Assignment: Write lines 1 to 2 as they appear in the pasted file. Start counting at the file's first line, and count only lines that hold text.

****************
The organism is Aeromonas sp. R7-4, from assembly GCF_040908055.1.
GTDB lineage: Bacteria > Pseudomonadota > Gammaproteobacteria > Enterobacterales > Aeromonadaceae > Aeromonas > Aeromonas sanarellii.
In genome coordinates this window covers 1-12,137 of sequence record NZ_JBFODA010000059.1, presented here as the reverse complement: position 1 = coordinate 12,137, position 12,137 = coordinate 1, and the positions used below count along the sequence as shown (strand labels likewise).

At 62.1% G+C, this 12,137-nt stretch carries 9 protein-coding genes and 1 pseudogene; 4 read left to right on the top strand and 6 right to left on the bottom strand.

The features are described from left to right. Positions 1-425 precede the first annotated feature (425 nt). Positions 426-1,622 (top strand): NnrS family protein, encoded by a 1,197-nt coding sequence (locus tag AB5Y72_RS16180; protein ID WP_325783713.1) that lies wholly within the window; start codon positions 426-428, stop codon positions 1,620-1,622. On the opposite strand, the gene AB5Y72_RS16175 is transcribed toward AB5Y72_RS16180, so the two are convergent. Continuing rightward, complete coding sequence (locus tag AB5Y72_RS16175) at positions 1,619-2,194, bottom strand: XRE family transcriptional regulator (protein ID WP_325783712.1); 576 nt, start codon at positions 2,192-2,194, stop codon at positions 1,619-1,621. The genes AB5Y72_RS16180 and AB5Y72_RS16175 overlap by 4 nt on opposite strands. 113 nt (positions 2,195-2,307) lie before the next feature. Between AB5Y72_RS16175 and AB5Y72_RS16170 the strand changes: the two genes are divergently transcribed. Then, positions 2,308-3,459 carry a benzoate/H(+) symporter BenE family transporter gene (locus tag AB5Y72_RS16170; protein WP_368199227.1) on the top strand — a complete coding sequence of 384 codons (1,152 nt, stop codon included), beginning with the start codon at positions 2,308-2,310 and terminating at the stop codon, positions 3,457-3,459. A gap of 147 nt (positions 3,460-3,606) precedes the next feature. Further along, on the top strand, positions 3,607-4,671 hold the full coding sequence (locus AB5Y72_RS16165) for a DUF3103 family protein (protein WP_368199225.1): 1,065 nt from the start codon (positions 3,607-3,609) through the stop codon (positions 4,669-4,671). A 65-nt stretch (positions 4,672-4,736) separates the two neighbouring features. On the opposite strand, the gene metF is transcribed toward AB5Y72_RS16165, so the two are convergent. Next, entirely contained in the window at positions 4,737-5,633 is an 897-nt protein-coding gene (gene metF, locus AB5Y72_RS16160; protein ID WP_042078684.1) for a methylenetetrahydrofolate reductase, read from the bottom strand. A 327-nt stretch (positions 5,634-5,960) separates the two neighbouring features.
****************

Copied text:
The organism is Aeromonas sp. R7-4, from assembly GCF_040908055.1.
GTDB lineage: Bacteria > Pseudomonadota > Gammaproteobacteria > Enterobacterales > Aeromonadaceae > Aeromonas > Aeromonas sanarellii.